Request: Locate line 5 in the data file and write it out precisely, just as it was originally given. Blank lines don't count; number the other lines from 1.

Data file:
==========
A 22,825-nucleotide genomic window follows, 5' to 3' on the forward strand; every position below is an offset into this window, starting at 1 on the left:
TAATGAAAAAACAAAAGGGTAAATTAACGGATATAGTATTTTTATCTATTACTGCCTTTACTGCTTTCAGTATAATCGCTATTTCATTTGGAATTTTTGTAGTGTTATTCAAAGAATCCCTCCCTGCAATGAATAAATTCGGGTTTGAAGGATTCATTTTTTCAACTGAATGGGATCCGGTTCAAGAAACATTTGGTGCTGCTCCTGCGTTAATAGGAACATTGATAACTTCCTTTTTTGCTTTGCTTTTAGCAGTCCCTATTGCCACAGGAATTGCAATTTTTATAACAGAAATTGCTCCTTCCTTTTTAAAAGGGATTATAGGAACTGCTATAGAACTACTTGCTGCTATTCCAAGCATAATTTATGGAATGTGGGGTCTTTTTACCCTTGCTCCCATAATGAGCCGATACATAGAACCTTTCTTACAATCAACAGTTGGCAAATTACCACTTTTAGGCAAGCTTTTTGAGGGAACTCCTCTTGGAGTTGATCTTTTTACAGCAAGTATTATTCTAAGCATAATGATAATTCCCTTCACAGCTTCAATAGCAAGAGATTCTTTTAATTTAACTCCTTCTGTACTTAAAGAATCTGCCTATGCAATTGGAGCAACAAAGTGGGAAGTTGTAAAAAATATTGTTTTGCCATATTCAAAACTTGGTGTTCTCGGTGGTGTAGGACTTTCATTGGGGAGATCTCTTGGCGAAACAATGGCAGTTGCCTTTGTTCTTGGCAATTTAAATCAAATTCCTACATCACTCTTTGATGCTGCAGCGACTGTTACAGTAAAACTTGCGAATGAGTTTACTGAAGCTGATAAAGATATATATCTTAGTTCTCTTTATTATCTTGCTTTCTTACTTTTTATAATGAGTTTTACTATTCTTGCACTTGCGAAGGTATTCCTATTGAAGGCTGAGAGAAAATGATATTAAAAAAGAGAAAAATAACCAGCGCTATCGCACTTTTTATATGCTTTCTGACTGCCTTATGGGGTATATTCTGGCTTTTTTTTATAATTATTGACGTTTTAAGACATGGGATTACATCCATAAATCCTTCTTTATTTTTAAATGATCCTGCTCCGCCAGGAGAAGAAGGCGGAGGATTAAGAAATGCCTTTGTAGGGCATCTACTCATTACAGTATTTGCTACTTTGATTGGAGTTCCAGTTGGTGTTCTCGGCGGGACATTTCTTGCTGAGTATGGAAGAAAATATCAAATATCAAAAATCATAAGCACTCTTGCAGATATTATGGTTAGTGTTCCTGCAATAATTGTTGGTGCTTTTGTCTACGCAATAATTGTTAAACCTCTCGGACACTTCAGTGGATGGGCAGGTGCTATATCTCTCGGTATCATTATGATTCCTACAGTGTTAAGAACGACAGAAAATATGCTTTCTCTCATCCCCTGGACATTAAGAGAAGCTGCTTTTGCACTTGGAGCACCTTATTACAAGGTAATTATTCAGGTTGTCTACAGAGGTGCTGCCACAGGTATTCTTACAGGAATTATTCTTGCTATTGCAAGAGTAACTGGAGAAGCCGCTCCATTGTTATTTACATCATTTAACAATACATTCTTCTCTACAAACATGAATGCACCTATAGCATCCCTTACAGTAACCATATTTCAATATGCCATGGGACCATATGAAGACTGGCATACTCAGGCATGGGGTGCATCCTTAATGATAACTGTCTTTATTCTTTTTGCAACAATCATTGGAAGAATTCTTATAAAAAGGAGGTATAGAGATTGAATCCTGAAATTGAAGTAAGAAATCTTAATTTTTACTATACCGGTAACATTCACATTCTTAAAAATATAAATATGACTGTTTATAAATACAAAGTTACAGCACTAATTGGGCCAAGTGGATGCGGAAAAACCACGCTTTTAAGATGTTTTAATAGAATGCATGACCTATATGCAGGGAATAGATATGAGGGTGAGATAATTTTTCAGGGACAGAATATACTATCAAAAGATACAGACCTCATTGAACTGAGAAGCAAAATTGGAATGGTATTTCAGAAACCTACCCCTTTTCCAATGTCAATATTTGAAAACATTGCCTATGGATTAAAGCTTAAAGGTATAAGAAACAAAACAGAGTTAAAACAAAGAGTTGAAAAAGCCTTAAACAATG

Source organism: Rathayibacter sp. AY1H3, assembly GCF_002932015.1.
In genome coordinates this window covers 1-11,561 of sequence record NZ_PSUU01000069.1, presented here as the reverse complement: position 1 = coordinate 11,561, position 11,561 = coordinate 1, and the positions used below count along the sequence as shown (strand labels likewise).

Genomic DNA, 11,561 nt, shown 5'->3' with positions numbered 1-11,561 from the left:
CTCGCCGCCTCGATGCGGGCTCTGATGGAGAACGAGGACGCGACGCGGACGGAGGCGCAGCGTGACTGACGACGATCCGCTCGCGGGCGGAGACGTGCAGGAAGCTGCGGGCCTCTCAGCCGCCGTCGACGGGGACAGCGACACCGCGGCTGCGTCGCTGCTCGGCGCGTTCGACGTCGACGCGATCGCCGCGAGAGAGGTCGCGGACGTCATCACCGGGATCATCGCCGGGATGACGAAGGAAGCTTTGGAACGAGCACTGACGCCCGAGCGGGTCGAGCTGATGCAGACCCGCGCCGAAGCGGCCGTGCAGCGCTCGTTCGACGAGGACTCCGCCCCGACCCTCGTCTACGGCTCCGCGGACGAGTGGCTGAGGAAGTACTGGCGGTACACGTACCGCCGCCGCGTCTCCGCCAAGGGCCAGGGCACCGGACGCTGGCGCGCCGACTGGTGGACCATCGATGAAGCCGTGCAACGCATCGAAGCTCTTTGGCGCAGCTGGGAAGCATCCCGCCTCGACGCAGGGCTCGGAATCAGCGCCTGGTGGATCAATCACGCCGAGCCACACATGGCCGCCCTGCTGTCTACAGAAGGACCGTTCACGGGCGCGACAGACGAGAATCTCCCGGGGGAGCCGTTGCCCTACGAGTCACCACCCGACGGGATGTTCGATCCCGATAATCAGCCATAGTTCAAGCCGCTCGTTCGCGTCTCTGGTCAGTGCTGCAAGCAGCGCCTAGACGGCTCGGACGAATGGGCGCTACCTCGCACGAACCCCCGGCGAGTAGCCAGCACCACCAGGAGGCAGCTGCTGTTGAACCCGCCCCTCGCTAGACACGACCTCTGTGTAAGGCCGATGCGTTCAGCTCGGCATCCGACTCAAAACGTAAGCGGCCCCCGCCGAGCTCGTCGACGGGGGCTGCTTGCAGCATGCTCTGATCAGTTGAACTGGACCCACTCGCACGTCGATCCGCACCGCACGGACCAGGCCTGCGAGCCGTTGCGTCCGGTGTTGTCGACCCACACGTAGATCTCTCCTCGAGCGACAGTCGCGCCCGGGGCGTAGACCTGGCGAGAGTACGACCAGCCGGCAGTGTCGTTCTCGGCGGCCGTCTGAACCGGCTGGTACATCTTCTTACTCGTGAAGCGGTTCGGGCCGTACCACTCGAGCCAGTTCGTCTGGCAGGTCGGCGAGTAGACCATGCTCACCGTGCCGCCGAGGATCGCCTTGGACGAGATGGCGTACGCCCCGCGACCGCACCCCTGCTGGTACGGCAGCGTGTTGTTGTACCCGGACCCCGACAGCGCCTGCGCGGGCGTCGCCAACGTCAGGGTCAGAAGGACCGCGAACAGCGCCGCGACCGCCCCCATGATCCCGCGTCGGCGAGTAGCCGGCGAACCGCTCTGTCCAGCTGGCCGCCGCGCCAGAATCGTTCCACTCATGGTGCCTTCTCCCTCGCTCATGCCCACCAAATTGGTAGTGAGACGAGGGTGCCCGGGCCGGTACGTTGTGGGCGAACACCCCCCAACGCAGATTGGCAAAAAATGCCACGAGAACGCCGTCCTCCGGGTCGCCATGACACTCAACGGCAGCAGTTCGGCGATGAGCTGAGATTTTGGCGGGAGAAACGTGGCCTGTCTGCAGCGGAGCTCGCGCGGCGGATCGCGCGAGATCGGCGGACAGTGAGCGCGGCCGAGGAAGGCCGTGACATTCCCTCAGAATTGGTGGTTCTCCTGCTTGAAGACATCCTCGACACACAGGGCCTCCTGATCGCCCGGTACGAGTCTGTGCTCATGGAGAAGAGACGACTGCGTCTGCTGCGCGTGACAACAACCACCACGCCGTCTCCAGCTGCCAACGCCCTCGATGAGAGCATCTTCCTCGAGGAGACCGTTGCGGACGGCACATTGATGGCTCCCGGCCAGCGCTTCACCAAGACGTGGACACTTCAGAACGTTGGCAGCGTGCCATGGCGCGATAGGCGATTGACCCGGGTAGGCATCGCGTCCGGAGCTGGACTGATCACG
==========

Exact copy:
Genomic DNA, 11,561 nt, shown 5'->3' with positions numbered 1-11,561 from the left: